• Celiac disease, susceptibility to 10: The susceptibility to developing celiac disease due to a genetic defect on chromosome 3q25-q26. Celiac disease is a small intestine disorder where the ingestion of foods containing wheat gluten and similar proteins leads to the inflammation of the small intestine lining. This damage affects absorption of nutrients and can cause symptoms such as diarrhea. Growth in children due to malabsorption may also result. The type and severity of symptoms is variable.
  • Celiac disease, susceptibility to 11: The susceptibility to developing celiac disease due to a genetic defect on chromosome 3q28. Celiac disease is a small intestine disorder where the ingestion of foods containing wheat gluten and similar proteins leads to the inflammation of the small intestine lining. This damage affects absorption of nutrients and can cause symptoms such as diarrhea. Growth in children due to malabsorption may also result. The type and severity of symptoms is variable.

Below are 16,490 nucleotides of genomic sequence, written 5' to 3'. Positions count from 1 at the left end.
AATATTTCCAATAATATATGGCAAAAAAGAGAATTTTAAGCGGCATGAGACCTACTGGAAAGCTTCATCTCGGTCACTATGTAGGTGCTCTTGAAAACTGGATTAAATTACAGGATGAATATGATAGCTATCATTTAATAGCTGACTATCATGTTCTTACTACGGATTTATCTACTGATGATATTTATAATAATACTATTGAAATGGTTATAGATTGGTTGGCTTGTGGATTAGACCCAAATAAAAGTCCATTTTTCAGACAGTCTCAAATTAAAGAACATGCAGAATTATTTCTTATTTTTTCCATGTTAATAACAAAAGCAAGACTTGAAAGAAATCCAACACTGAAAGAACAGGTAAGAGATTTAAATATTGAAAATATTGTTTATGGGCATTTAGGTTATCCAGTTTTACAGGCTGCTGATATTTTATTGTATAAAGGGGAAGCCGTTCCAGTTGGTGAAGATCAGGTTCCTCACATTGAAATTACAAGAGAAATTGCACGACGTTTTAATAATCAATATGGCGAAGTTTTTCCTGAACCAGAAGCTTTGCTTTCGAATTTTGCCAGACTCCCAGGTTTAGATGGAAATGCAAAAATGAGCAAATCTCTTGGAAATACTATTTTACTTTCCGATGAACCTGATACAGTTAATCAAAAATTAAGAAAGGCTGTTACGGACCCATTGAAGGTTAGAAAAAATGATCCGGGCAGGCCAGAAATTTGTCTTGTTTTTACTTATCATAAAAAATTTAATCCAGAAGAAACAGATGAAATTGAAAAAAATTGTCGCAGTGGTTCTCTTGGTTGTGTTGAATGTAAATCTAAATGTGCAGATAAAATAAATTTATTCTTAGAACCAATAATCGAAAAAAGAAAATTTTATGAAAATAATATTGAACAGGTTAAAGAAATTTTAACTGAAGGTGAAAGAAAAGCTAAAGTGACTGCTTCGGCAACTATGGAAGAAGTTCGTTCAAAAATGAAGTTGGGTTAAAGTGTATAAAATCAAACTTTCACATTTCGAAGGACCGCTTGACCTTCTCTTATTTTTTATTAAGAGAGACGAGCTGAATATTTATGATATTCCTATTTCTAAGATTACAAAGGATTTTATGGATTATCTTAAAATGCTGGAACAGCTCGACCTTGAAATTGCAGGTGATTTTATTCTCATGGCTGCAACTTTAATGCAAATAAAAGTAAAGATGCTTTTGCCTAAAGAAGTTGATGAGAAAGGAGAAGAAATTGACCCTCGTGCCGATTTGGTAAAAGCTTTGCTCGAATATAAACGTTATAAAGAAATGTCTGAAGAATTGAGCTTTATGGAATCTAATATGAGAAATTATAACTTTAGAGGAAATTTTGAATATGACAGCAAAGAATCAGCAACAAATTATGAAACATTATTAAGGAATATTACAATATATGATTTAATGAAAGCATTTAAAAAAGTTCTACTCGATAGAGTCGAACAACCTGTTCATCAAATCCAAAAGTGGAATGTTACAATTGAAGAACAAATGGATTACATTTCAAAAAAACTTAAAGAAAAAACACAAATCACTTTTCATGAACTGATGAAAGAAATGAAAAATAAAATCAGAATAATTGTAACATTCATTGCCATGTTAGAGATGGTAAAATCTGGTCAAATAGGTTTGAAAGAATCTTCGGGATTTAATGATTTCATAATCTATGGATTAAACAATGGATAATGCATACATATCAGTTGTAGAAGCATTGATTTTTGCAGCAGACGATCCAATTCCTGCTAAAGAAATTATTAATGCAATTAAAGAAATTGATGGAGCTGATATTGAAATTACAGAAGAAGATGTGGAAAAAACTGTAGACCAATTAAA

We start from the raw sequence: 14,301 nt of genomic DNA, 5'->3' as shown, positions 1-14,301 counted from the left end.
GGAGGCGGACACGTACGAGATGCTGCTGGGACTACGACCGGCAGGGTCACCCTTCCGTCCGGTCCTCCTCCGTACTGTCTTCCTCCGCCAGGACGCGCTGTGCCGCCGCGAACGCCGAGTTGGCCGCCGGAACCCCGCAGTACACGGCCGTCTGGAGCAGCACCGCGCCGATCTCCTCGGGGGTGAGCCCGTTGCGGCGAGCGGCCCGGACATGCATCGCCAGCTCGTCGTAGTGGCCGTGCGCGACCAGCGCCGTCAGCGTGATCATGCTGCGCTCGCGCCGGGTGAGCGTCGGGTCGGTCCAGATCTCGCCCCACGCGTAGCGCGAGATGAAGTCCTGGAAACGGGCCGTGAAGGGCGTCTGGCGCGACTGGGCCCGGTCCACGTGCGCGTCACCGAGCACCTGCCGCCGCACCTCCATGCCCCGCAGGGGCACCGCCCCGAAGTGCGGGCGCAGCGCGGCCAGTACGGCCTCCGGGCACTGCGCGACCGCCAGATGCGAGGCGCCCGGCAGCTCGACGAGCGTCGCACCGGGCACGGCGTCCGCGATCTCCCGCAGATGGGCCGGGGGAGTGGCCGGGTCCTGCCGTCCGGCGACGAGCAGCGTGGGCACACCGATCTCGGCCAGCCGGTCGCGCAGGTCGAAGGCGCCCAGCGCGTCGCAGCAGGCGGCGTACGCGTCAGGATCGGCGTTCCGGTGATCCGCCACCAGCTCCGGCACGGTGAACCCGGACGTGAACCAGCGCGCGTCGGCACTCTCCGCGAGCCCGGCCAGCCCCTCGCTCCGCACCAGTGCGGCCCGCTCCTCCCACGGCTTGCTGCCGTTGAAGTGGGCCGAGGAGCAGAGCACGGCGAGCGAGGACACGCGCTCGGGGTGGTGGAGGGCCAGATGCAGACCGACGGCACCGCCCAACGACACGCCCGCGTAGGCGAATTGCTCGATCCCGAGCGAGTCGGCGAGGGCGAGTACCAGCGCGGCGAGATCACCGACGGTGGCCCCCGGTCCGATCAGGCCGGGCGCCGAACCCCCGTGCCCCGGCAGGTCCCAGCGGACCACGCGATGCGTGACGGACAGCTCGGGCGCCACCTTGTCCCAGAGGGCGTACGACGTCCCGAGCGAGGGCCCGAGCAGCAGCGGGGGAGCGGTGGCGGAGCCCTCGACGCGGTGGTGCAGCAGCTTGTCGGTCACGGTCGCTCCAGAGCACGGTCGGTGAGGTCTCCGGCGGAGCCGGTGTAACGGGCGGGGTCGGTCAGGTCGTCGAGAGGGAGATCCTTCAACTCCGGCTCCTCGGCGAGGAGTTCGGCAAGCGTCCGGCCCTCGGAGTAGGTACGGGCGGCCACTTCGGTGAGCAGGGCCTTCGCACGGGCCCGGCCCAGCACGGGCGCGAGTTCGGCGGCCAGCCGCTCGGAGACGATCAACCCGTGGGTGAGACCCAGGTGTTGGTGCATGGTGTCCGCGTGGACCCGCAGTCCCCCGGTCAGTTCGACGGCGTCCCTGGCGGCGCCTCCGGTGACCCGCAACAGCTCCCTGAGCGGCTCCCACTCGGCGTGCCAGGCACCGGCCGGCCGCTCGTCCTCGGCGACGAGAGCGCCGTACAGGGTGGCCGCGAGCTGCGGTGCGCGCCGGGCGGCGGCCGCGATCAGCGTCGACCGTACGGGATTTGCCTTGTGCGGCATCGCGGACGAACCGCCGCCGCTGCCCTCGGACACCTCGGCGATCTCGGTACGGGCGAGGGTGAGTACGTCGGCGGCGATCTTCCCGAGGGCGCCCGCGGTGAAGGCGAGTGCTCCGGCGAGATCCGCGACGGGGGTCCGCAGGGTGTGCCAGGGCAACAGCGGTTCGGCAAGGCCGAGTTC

• Celiac disease, susceptibility to 12: The susceptibility to developing celiac disease due to a genetic defect on chromosome 6q25.3. Celiac disease is a small intestine disorder where the ingestion of foods containing wheat gluten and similar proteins leads to the inflammation of the small intestine lining. This damage affects absorption of nutrients and can cause symptoms such as diarrhea. Growth in children due to malabsorption may also result. The type and severity of symptoms is variable.